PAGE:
It’s been a positive thing, and I’m SO glad I followed through with my thought to start this group.

CONCERTS

Wow! I think we’ve come to the end of the concerts for Christmas this year. It’s such a busy time of year for me with bells that I often miss school things that are going on. Usually if I can’t go, Ryan can go, but last night Ryan was my date to the MoTab Christmas dinner at the Grand America Hotel (our fancy date night of the year), so neither of us could go to Natalie’s choir concert. Luckily we had Megan here, and she could drive Natalie to school. She and Jenna attended the concert, as well as Grandma and Grandpa.

Jenna’s choir concert I also missed, but Ryan was able to go. Things just get so busy!
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I had a wonderful time with the MoTab Christmas concert weekend. Where else am I going to be able to meet muppets and their handlers? It’s an experience I will never forget.

I have been quite a slacker over here on this lonely blog.

I’ve been in kind of a funk lately. Just feeling a little bit down. A little bit sorry for myself. Not sure why and I’m not sure how to get out of it. It’s weird because I’ve been exercising and trying to eat right, too. Maybe that’s it. I miss my sugary treats. But I feel cheated when I do what I’m supposed to do all day, I go to bed hungry at night, even hearing my tummy rumble. But when that happens, I think to myself, ‘It’s ok. I’ll see a difference on the scale in the morning,’ only to wake up and weigh and see that I’ve gained half a pound. That’s not fair at all.

My daughter has a blog and she writes about the sad in her life. It’s depressing to read. I cry for her hurting, then I call her and she tells me she’s FINE, that it helps her to write, to get things out of her head. But still I worry. I want her to meet new friends. I want her to have a fun college experience. I want her to be happy. She’s so different from me, yet I understand her (well, sometimes). I was an insecure teen, too. I wrote many a depressing journal entry, trying to make sense of the world and my roll in it. Trying to find my way, wondering why I kept auditioning for things and not getting the role. I always kind of figured if I weren’t so fat, I would maybe get those roles. Or if I wasn’t so fat, maybe that boy I liked would pay some attention to me. I seemed to blame all the bad things that happened–all the disappointments, all the failures–on the fact that I was overweight. Poor fat cells, having to shoulder all the blame. What do thin, beautiful people blame for their failures? They must have something they don’t like about themselves that they blame for the things that don’t go perfectly in their lives.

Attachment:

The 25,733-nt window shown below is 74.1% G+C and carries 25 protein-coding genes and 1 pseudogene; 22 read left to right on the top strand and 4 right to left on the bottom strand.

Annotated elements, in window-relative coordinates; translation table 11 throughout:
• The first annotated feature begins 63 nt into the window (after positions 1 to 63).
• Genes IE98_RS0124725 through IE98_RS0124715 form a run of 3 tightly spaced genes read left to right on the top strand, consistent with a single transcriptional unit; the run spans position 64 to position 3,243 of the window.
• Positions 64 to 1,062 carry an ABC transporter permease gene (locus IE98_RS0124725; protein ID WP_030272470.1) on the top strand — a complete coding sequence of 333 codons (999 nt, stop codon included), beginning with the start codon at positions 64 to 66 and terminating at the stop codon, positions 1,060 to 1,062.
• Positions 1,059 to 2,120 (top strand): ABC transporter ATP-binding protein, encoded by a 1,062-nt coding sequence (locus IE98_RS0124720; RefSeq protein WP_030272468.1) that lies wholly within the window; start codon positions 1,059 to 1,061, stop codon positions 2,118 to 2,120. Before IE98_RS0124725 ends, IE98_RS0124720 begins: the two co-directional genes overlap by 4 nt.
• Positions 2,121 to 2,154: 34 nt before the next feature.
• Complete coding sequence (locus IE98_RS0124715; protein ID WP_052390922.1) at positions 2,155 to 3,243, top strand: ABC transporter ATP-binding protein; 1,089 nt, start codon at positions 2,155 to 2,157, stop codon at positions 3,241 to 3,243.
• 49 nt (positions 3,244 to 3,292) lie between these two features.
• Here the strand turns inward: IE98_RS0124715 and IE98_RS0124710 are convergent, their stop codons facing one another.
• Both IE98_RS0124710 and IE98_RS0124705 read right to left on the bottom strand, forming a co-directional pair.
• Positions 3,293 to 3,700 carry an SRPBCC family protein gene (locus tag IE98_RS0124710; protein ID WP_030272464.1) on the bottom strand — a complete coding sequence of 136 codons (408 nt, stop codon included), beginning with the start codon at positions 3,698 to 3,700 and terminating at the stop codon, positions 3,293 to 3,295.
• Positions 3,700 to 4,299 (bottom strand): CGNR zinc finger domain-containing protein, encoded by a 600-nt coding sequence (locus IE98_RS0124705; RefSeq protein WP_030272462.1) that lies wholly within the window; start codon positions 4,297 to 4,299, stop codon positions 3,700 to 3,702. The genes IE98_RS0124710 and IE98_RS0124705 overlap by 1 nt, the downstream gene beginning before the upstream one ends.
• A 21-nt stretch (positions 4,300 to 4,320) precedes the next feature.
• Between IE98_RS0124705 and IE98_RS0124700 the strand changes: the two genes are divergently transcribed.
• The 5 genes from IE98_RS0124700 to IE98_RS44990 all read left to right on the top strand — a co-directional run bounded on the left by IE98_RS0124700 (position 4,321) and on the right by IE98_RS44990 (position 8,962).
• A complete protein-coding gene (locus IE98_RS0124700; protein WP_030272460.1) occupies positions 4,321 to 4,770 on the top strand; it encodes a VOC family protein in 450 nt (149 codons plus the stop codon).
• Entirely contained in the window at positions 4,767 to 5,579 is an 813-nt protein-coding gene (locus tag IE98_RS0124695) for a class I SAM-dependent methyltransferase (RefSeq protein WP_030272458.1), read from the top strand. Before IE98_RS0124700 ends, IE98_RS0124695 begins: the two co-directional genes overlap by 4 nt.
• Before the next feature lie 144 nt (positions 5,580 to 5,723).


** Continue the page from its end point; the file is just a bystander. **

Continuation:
The other day I got the sweetest comment on facebook. I had written that if I taught Kindergarten full time I would probably be a lot skinnier. No time to eat and constantly on the move. My friend and neighbor wrote, No one cares abt skinny. You are beautiful and talented and funny and sweet and giving. If you were also skinny, we would have to hate you. I don’t know, it might be nice to be hated, just a little bit. It made me laugh. And almost cry.

I really have the most awesome people in my life.

Instead of dwelling on the blues, I’ll tell you about the GREAT things in my life, my reasons to smile.
*Thanksgiving was GREAT. I love getting together with cousins and aunts and uncles that I don’t see often and catching up. My brother and his family also stayed with us Thursday night and Friday night. It was wonderful having them here from Arizona.
*Our Bells concerts went SO WELL. We had two concerts on Friday and Saturday before Thanksgiving. The hall was full, the music was great, the spirit was there. It was SO fulfilling to play all those songs that we had been working on for so long. My friend Janeen and I even stayed overnight in a hotel in Salt Lake Saturday night so that we wouldn’t have to do the whole drive home and then turn around and drive back thing on Sunday morning for Music and the Spoken word.
*Christmas preparations are in full swing. I’m picking out presents, got the tree up, and am on to decorating the house.
*My little chimes choir is doing quite well. They will play for our ward party on Saturday, then have the school concerts on Monday, and then they are done for the season. We’ll get a few weeks off for Christmas break (hooray for not having to be at the school by 7 am!) and then we’ll start up in January and get right into things with two basketball games to perform the National Anthem. One of them, when I was explaining things said, “Why do we have so many performances?” That made me laugh.

So, I’m going to get working on decorating my house for my favorite thing ever….Christmas. And I’m going to be thankful for everything I can think of. And I’m going to tell people thank you, and write some thank you notes and maybe do some service. Because I don’t want a blue Christmas.

(edited)…..Doing much better. Ward party great success. And PMS. Hmm. Who knew?